Saint John’s Presbyterian Church
Reno, NV 89509
Approaching the end of a beautiful late-spring morning, with the scent of sagebrush and pine heavy on a light breeze after a week’s worth of rain, the doors to Saint John’s Presbyterian Church are thrown wide open to welcome the congregation to the 11 a.m. Sunday service. The greeters, who wait like guards at the doors of the church, distribute programs to each person of the large congregation with a smile.
Inside the worship hall, the walls are lined with small turrets of stained-glass, beneath a high steeple. Gigantic wooden arches bow gracefully over the congregation which fills the rows of soft pews beneath, and the people eagerly exchange “hellos” and “nice weathers” as a lone organ plays dolefully. The choir, robed in dark green, quietly enters at the head of the church, taking their seats on stage beside the altar. Above the stage, mounted to the wall, hangs a large copper cross.
Perhaps one of the most difficult things about going to a new church is the uncertainty of how to participate: Will the congregation stand at some point that I don’t know about?
What if the entire congregation begins to sing, and I don’t know the words? Why is everyone bowing their heads?
However, at Saint John’s, nearly the entire service—from the words of the pastor to the responses of the people—is placed in the program, the leader of the church will speak, and the people respond by the printed words on the page. And so, the service is begun, according to page one, and announcements are made, commenting on endowments and departures from the congregation, while rowdy infants gurgle their own opinions on each matter. A brief portion of the Bible is read regarding ways to find happiness and contentment: “Consider the lilies of the field.” A small allotment of singing comes from the choir, and then all of the young children are ushered out to Kingdom Kids, the Sunday school during church.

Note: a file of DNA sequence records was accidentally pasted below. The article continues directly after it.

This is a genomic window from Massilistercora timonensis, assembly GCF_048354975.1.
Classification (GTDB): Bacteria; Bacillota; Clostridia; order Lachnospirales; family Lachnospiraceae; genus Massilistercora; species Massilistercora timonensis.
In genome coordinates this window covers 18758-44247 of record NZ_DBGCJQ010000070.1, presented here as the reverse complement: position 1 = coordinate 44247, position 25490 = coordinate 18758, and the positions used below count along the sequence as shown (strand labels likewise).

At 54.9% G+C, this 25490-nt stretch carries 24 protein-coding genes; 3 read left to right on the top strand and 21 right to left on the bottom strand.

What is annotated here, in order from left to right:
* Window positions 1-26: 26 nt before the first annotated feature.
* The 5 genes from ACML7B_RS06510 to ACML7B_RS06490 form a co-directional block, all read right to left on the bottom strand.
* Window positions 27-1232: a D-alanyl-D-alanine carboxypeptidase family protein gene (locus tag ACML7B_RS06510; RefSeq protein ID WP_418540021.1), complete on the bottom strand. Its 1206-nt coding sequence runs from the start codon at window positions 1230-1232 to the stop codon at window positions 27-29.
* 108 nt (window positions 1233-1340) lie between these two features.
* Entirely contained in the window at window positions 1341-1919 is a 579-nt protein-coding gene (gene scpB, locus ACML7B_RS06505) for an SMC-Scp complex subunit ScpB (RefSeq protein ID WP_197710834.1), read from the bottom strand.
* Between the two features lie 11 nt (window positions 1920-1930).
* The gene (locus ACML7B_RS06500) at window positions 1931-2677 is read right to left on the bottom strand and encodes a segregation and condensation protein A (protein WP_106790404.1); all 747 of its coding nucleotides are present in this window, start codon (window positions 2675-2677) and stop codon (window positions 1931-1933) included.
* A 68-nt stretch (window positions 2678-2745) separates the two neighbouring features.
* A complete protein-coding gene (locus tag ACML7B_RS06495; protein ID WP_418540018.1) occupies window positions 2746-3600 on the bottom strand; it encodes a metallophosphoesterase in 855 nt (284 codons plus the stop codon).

The sermon given by the pastor, Rev, Dr. Richard C. Wiggers, is based on spiritual health. In the current climate of economic uncertainty, Rev. Wiggers advises those in attendance not to be anxious. “In times when we receive hourly updates on the troubles of the world … with the price of gas and even a loaf of bread is on the rise, it’s important to focus on the basics of life.”
To reaffirm this point, the reverend gives a brief history about the serenity prayer, how it traveled with soldiers in World War I and eventually became part of the doctrine of Alcoholics Anonymous. The serenity prayer is read in its entirety by Rev. Wiggers and is followed by the Lord’s Prayer before communion is brought into the congregation. The body of Christ is offered as a white, wheat or wafer bread, and grape juice is substituted for wine.
There are mixed emotions about the day. While the congregation celebrates the 10 high school graduates of 2008, the church’s director of education, Pam Kamseth, is retiring after 20 years of service to the church. The graduating class of 2008 is given adult study Bibles and is informed of how proud the church is of their accomplishments, and how hopeful they are for their future.
Before the service is concluded Rev. Wiggers reminds the congregation to pay attention to the words of Matthew: “Don’t get worked up about what may or may not happen tomorrow … take comfort in the knowledge that God is with you.”